Social Security Administration Commissioner Michael Astrue has been asked to consider “all feasible alternatives" when considering the closure of his agency's field offices. Branches in Biloxi, Miss., Ketchikan, Alaska; Louisville, Ky.; Washington, D.C.; and Clinton, Iowa, are all facing the ax, according to the American Federation of Government Employees. (Getty Images)
The Social Security Administration will close five field offices by the end of September, according to the union representing agency employees.
Those five, among almost 1,300 nationwide, are in Biloxi, Miss., Ketchikan, Alaska; Louisville, Ky.; Washington, D.C.; and Clinton, Iowa, the American Federation of Government Employees said in a news release.
The agency has already closed eight field offices since January.
In an email, SSA spokesman Mark Hinkle said the five offices are being consolidated with others and no worker will lose their jobs. The single employee in the Ketchikan office is retiring, Hinkle said.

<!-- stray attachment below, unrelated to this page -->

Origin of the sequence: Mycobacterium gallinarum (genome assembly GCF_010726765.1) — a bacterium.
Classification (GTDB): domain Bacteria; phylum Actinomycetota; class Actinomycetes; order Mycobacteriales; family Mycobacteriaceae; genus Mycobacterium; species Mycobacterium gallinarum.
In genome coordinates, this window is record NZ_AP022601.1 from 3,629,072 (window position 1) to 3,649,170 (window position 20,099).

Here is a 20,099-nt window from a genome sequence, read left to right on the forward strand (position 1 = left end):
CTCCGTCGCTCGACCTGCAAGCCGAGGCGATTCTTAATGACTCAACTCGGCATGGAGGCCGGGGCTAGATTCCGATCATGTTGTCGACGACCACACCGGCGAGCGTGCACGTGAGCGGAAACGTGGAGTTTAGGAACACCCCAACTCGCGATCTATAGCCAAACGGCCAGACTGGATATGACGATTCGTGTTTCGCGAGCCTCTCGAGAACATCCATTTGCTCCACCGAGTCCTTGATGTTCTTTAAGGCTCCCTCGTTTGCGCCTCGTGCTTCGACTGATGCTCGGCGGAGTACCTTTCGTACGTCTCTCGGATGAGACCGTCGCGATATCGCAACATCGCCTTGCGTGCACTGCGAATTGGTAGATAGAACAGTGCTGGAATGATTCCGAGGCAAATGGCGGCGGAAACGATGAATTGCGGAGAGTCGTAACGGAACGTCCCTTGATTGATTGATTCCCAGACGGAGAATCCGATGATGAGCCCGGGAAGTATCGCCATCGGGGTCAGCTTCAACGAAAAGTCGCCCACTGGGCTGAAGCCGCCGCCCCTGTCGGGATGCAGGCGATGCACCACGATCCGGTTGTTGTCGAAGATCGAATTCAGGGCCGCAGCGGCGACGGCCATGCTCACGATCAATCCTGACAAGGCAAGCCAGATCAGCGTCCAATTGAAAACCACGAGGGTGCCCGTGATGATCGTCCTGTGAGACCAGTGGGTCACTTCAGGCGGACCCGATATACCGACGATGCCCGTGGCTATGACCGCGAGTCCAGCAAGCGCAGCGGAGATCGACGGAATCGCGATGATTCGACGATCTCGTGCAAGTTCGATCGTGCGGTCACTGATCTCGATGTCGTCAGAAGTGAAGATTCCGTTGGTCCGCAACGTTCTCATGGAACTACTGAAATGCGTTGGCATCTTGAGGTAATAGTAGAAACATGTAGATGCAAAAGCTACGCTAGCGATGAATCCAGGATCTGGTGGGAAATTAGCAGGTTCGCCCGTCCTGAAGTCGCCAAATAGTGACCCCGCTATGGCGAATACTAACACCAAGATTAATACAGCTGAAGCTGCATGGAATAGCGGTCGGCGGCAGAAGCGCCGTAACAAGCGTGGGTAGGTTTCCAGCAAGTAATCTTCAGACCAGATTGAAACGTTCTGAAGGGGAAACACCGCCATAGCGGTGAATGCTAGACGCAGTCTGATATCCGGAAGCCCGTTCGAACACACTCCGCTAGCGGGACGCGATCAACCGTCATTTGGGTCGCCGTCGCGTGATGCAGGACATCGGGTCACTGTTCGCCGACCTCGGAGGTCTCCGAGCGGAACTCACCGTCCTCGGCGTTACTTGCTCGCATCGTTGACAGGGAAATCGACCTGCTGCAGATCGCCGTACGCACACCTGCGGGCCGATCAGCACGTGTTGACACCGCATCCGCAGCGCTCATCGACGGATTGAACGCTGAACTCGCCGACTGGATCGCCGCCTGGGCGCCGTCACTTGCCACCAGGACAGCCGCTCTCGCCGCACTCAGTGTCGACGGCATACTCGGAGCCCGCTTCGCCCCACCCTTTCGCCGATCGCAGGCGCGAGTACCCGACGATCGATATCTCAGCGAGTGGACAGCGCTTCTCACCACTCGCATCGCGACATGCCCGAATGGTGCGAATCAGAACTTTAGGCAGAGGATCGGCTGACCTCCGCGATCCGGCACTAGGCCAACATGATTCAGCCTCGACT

In the last two years, he added, Congress has provided the agency with about $2 billion less than the Obama administration requested.
“Given the tight budget situation, we’ve had to make tough choices, including consolidating a small number of our offices,” Hinkle said.
The planned closings are the latest in a string of belt-tightening moves by SSA leaders. Last August, for example, field offices around the country began closing to the public a half-hour early to cut down on the need for overtime.
The latest step is already drawing protests from lawmakers who represent affected communities. Closing the Ketchikan field office would reportedly save only $100,000, members of the Alaska delegation said in a July 13 letter to Social Security Commissioner Michael Astrue. They urged Astrue to consider “all feasible alternatives.”
The closings will leave thousands of citizens without access to benefits information and service representatives, AFGE charged. Instead of shutting down full service offices, the Social Security Administration should close more than 40 “area director offices” that do not provide service directly to the public, Witold Skwierczynski, president of the AFGE council that represents Social Security employees, said in the release.